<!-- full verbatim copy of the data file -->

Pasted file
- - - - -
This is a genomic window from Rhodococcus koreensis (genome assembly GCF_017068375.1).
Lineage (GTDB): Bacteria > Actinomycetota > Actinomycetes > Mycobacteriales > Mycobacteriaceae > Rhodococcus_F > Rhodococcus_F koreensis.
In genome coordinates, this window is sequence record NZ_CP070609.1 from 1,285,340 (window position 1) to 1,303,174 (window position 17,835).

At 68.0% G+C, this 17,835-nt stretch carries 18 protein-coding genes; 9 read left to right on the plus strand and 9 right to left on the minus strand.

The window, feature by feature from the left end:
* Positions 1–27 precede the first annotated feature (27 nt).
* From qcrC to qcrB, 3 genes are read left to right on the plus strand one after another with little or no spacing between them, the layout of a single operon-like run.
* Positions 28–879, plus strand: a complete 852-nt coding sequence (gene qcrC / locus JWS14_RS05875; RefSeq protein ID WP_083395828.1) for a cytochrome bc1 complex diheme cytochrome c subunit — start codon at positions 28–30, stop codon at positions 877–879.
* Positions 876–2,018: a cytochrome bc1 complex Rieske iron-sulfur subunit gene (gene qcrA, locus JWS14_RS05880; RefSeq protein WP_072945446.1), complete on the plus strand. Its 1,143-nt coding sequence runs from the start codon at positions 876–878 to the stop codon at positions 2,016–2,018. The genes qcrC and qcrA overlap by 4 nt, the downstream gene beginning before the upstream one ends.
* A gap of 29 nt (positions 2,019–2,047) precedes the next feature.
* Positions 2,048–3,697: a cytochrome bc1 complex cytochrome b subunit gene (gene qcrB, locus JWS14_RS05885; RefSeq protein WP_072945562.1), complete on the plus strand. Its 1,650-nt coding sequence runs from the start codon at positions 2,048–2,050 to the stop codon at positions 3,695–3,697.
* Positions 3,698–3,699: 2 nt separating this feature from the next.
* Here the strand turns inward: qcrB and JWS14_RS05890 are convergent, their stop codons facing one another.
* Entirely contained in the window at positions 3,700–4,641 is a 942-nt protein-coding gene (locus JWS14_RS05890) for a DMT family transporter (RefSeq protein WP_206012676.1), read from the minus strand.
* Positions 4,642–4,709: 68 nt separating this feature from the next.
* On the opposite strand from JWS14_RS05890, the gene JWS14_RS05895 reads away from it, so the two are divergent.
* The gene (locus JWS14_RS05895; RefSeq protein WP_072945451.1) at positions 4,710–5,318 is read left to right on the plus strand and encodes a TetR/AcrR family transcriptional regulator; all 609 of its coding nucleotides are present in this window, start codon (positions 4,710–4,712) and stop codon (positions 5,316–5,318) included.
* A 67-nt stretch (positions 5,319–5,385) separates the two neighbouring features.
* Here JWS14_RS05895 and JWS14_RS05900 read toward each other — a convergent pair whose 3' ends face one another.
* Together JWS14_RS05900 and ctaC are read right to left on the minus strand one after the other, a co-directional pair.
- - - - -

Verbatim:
This is a genomic window from Rhodococcus koreensis (genome assembly GCF_017068375.1).
Lineage (GTDB): Bacteria > Actinomycetota > Actinomycetes > Mycobacteriales > Mycobacteriaceae > Rhodococcus_F > Rhodococcus_F koreensis.
In genome coordinates, this window is sequence record NZ_CP070609.1 from 1,285,340 (window position 1) to 1,303,174 (window position 17,835).

At 68.0% G+C, this 17,835-nt stretch carries 18 protein-coding genes; 9 read left to right on the plus strand and 9 right to left on the minus strand.

The window, feature by feature from the left end:
* Positions 1–27 precede the first annotated feature (27 nt).
* From qcrC to qcrB, 3 genes are read left to right on the plus strand one after another with little or no spacing between them, the layout of a single operon-like run.
* Positions 28–879, plus strand: a complete 852-nt coding sequence (gene qcrC / locus JWS14_RS05875; RefSeq protein ID WP_083395828.1) for a cytochrome bc1 complex diheme cytochrome c subunit — start codon at positions 28–30, stop codon at positions 877–879.
* Positions 876–2,018: a cytochrome bc1 complex Rieske iron-sulfur subunit gene (gene qcrA, locus JWS14_RS05880; RefSeq protein WP_072945446.1), complete on the plus strand. Its 1,143-nt coding sequence runs from the start codon at positions 876–878 to the stop codon at positions 2,016–2,018. The genes qcrC and qcrA overlap by 4 nt, the downstream gene beginning before the upstream one ends.
* A gap of 29 nt (positions 2,019–2,047) precedes the next feature.
* Positions 2,048–3,697: a cytochrome bc1 complex cytochrome b subunit gene (gene qcrB, locus JWS14_RS05885; RefSeq protein WP_072945562.1), complete on the plus strand. Its 1,650-nt coding sequence runs from the start codon at positions 2,048–2,050 to the stop codon at positions 3,695–3,697.
* Positions 3,698–3,699: 2 nt separating this feature from the next.
* Here the strand turns inward: qcrB and JWS14_RS05890 are convergent, their stop codons facing one another.
* Entirely contained in the window at positions 3,700–4,641 is a 942-nt protein-coding gene (locus JWS14_RS05890) for a DMT family transporter (RefSeq protein WP_206012676.1), read from the minus strand.
* Positions 4,642–4,709: 68 nt separating this feature from the next.
* On the opposite strand from JWS14_RS05890, the gene JWS14_RS05895 reads away from it, so the two are divergent.
* The gene (locus JWS14_RS05895; RefSeq protein WP_072945451.1) at positions 4,710–5,318 is read left to right on the plus strand and encodes a TetR/AcrR family transcriptional regulator; all 609 of its coding nucleotides are present in this window, start codon (positions 4,710–4,712) and stop codon (positions 5,316–5,318) included.
* A 67-nt stretch (positions 5,319–5,385) separates the two neighbouring features.
* Here JWS14_RS05895 and JWS14_RS05900 read toward each other — a convergent pair whose 3' ends face one another.
* Together JWS14_RS05900 and ctaC are read right to left on the minus strand one after the other, a co-directional pair.